History of food grade preservatives
Food grade preservative has existed a long time before. In the past, humans have no chemical synthetic food preservatives; people have found a large number of ways to extend the shelf life of food. The first thing is to use salted meat to prolong the preservation time of meat. Subsequently, the use of sugar, acid, wine, smoke, and storage in the water, underground, etc. were invented. With the development of the food industry, the traditional preservative effect cannot meet the requirements of modern people. People have a higher demand for food preservation: requiring simple operation, longer shelf life, and lower preservative cost. Based on this requirement, the preservation of chemical products came into being.
Principle of food grade preservatives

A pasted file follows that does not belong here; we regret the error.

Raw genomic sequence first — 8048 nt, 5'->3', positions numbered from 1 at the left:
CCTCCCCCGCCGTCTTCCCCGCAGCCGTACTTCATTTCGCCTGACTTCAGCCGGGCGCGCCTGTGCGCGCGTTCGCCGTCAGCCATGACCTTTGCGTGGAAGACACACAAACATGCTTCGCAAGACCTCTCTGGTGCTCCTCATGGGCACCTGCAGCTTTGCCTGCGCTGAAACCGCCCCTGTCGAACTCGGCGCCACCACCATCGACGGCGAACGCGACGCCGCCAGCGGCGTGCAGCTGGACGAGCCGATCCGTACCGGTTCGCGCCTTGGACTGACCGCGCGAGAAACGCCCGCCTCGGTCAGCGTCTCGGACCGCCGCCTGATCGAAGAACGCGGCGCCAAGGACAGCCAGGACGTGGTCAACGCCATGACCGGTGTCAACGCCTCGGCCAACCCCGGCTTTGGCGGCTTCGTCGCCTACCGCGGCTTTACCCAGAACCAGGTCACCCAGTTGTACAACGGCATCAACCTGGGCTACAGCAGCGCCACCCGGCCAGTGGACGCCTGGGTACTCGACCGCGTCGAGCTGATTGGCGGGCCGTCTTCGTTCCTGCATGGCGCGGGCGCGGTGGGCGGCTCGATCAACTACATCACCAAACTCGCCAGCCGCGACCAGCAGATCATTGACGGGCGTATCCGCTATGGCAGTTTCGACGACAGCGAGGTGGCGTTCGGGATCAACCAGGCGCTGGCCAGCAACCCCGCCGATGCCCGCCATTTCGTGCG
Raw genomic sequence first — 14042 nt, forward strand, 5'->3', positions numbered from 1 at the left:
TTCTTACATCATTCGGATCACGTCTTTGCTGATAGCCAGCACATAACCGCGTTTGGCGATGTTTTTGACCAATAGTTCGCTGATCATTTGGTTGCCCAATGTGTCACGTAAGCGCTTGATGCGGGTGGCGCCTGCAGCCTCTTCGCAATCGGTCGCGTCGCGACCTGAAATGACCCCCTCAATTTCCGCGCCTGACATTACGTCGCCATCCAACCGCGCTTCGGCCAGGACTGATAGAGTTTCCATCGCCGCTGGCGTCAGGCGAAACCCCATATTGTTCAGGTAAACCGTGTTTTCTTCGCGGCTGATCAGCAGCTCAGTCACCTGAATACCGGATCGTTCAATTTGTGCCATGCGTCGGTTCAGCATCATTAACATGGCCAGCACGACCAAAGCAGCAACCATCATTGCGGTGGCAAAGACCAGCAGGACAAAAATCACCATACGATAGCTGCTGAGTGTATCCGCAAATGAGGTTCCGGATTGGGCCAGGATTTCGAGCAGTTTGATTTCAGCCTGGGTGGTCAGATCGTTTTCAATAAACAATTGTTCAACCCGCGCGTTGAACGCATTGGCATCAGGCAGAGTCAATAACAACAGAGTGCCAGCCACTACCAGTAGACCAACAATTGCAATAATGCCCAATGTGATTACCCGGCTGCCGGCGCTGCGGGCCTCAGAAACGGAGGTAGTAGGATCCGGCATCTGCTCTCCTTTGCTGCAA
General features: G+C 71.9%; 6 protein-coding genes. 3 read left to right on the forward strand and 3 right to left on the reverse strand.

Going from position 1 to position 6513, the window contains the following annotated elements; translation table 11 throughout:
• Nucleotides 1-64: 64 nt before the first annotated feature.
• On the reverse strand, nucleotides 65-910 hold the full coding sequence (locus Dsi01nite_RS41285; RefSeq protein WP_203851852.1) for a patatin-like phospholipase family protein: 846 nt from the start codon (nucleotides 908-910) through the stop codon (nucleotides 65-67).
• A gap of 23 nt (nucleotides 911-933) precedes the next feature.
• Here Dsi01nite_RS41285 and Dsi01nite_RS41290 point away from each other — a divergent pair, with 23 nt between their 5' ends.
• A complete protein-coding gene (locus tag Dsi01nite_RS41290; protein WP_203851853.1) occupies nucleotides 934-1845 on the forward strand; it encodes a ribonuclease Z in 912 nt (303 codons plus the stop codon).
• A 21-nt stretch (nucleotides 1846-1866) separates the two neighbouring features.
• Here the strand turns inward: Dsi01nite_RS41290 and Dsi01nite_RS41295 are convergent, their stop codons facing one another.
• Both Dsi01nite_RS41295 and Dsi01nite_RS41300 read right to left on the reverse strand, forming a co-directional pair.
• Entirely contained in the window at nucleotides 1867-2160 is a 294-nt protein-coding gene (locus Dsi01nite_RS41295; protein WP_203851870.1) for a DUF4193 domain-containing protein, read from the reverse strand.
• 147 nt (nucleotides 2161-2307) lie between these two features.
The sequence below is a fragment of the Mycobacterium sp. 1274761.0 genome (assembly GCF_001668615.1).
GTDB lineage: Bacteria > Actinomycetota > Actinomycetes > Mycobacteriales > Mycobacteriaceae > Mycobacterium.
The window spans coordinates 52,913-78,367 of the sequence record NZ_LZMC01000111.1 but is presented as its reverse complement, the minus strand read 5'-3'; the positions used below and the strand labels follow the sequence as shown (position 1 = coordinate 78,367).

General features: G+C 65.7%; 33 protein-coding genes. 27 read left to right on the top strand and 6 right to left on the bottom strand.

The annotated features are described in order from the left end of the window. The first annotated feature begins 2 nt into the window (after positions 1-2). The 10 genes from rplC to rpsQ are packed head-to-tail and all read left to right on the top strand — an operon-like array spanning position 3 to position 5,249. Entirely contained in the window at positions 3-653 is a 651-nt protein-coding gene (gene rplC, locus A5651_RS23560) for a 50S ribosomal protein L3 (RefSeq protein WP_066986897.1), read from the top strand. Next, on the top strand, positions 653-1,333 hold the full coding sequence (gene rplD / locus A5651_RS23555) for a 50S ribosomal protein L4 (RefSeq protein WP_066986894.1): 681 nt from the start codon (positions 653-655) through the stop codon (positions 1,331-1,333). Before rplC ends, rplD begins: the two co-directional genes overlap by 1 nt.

Preservatives are widely used in foods because they are effective in preventing spoilage caused by microorganisms in foods, thereby extending the shelf life of foods. There is no modern food industry without food preservatives. We can see in the supermarkets that most of the products such as canned food, biscuits, and even milk contain different food preservatives. It can be said that preservatives are now in our daily life. Become an indispensable item.
The working principle of preservatives we use in daily life can be divided into three types:
- Interfering with the microbial enzyme system, destroying its normal metabolism and inhibiting the activity of the enzyme.
- Suspecting and denaturation of microbial proteins, interfering with their survival and reproduction;